The release of Docker CE 17.05 (EE 17.06) introduced a new feature that helps create thin Docker images by making it possible to divide the image building process into multiple stages, or in short words: multi-stage builds. This feature allows the reuse of artifacts produced in one
stage by another
stage. The main advantage of the
multi-stage build feature is that it can help creating smaller images.
The old way
Let's look take a look at this
Dockerfile that I'm using to build an image of my flight tracker application:
FROM maven:3.5.2-jdk-9 COPY src /usr/src/app/src COPY pom.xml /usr/src/app RUN mvn -f /usr/src/app/pom.xml clean package EXPOSE 8080 ENTRYPOINT ["java","-jar","/usr/src/app/target/flighttracker-1.0.0-SNAPSHOT.jar"]
My app is a Spring boot application, and as any java application, the build phase typically involves building the app and packaging the generated artifact into an image. I'm using maven as my build tool, which means it will download the required dependencies from repositories and keep them in the image. The number of JARs in the local repository could be significant depending upon the number of dependencies in the
pom.xml, this can cause an unnecessary bloat in the image size at runtime. The total size of this image
Worth nothing to mention that Spring boot generates fat jars. This means we could simply use a
openjdk image as a base for my production image.
Also, One could suggest solving this by splitting the Dockerfile into two files. The first file will build the artifact and copy it to a common location using
volumes. The second file will then pick up the generated artifact and then use the lean base image. This approach comes with drawbacks where the multiple Dockerfiles need to be maintained separately.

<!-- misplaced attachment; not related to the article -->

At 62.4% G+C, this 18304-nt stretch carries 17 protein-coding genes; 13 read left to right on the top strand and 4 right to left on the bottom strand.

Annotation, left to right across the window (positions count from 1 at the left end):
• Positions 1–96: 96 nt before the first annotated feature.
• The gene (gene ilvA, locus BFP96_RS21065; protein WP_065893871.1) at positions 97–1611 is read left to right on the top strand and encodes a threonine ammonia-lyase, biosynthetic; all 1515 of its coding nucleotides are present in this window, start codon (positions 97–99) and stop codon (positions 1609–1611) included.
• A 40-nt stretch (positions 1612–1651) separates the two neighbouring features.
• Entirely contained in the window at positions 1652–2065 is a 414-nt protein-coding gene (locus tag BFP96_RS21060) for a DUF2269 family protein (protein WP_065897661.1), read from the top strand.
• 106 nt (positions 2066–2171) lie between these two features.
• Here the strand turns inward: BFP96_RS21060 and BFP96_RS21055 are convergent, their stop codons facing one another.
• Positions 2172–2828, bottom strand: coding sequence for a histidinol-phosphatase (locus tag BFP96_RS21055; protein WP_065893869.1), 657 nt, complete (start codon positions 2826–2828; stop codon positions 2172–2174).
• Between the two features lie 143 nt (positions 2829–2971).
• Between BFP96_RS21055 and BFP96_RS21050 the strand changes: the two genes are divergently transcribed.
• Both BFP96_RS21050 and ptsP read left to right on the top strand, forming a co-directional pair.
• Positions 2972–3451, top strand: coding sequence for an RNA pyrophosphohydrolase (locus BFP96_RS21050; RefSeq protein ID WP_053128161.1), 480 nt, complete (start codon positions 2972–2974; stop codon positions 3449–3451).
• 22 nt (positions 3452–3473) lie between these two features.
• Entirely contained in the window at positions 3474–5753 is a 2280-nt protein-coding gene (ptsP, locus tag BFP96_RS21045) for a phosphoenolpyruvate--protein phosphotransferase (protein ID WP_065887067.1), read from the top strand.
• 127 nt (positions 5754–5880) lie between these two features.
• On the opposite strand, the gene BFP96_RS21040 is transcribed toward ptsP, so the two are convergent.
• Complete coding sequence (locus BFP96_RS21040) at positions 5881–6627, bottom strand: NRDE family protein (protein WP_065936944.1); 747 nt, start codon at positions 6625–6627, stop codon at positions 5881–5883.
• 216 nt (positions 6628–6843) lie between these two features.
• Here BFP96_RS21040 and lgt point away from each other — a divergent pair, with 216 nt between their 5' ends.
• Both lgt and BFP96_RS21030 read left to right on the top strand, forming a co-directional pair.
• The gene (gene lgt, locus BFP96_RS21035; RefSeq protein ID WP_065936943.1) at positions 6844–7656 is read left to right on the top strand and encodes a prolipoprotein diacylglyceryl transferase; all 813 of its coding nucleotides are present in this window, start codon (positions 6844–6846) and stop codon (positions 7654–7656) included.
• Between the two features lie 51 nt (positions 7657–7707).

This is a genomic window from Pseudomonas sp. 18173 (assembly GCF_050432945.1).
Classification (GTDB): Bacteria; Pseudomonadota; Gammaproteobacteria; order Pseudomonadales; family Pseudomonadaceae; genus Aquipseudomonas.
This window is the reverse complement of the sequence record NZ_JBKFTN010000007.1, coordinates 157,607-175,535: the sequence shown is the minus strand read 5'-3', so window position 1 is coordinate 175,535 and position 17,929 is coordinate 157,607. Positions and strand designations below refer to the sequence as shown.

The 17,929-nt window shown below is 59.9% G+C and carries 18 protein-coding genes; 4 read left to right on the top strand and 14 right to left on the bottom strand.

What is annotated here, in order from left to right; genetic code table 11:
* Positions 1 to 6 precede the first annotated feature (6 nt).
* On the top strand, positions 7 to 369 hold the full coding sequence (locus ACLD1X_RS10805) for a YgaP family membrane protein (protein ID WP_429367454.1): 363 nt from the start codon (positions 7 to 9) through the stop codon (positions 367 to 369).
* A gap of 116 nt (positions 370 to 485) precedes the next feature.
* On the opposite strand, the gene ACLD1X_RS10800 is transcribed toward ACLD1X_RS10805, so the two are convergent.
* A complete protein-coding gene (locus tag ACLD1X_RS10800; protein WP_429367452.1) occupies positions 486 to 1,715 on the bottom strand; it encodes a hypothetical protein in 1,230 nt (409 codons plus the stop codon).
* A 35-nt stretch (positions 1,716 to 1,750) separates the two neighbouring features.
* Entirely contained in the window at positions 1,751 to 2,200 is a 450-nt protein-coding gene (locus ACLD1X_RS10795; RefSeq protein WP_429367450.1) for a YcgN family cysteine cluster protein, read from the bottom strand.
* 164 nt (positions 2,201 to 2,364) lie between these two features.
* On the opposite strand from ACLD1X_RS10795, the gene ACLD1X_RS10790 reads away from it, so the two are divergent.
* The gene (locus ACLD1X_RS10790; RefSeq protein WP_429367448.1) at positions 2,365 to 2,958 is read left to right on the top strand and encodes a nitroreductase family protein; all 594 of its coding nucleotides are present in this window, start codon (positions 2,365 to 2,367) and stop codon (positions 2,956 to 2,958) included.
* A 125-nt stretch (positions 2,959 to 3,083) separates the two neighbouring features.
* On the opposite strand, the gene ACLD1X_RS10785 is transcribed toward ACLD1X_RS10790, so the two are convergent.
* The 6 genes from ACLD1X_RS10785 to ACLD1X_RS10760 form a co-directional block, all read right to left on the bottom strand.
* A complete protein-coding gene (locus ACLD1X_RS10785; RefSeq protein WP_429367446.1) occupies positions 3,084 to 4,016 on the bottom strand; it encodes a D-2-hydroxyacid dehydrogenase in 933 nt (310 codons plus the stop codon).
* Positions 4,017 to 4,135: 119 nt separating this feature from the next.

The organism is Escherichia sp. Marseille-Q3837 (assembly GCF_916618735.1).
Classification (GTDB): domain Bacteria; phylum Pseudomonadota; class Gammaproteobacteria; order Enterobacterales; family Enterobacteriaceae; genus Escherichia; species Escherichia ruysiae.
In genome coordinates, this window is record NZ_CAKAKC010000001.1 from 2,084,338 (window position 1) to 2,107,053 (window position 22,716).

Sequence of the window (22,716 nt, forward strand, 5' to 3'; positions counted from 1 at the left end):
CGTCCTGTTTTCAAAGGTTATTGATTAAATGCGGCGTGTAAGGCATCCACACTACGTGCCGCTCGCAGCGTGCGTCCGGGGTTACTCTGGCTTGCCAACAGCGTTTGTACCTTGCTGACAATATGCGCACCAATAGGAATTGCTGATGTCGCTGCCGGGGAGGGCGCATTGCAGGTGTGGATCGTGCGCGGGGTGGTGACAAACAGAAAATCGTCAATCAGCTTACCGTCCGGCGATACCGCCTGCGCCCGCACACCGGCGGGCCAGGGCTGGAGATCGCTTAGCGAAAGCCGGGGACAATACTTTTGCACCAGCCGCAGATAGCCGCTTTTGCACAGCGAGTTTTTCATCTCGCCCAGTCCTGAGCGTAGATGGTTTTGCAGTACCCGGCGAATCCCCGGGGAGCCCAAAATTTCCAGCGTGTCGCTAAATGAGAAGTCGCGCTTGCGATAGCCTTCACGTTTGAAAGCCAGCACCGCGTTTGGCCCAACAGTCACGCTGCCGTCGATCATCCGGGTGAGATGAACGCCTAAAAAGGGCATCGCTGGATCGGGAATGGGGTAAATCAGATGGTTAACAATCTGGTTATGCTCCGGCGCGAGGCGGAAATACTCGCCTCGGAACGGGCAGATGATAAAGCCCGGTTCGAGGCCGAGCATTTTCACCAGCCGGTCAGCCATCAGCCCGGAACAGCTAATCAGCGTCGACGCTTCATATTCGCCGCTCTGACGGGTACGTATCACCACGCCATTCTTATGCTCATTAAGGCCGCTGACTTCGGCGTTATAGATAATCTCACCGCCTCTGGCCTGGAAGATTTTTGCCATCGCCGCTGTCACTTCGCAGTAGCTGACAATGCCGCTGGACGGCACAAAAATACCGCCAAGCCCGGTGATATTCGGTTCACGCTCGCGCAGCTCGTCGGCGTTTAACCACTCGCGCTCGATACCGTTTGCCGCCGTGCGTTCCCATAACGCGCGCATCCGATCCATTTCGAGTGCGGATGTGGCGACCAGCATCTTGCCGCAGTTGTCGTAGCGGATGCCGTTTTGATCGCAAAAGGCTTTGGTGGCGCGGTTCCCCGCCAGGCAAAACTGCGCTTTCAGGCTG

Moving on to a multi-stage build
with the multi-stage build, The
Dockerfile can contain multiple
FROM lines and each stage starts with a new
FROM line and a fresh context. You can copy artifacts from stage to stage and the artifacts not copied over are discarded. This allows to keep the final image smaller and only include the relevant artifacts.
Dockerfile for my application looks like this:
FROM maven:3.5.2-jdk-9 AS build COPY src /usr/src/app/src COPY pom.xml /usr/src/app RUN mvn -f /usr/src/app/pom.xml clean package FROM openjdk:9 COPY --from=build /usr/src/app/target/flighttracker-1.0.0-SNAPSHOT.jar /usr/app/flighttracker-1.0.0-SNAPSHOT.jar EXPOSE 8080 ENTRYPOINT ["java","-jar","/usr/app/flighttracker-1.0.0-SNAPSHOT.jar"]
Notice that there are two
FROM instructions. This means this is a
two-stage build. The
maven:3.5.2-jdk-9 stage is the base image for the first build, It is named
build. This is used to build the fat jar file for the application.
As for the
openjdk:8, it's the second and the final base image for the build. the JAR file generated in the first stage is copied over to this stage using
COPY --from syntax. This has the great benefit of reducing the overall size of the runtime image, by allowing us to accordingly choose the base image for the final image to meet the runtime needs. Additionally, the cruft from
build time is discarded during intermediate stage. With this update, our production image is only
There are certainly many other ways to craft your build cycle, but if you are using Dockerfile to build your artifact, then you should seriously consider multi-stage builds.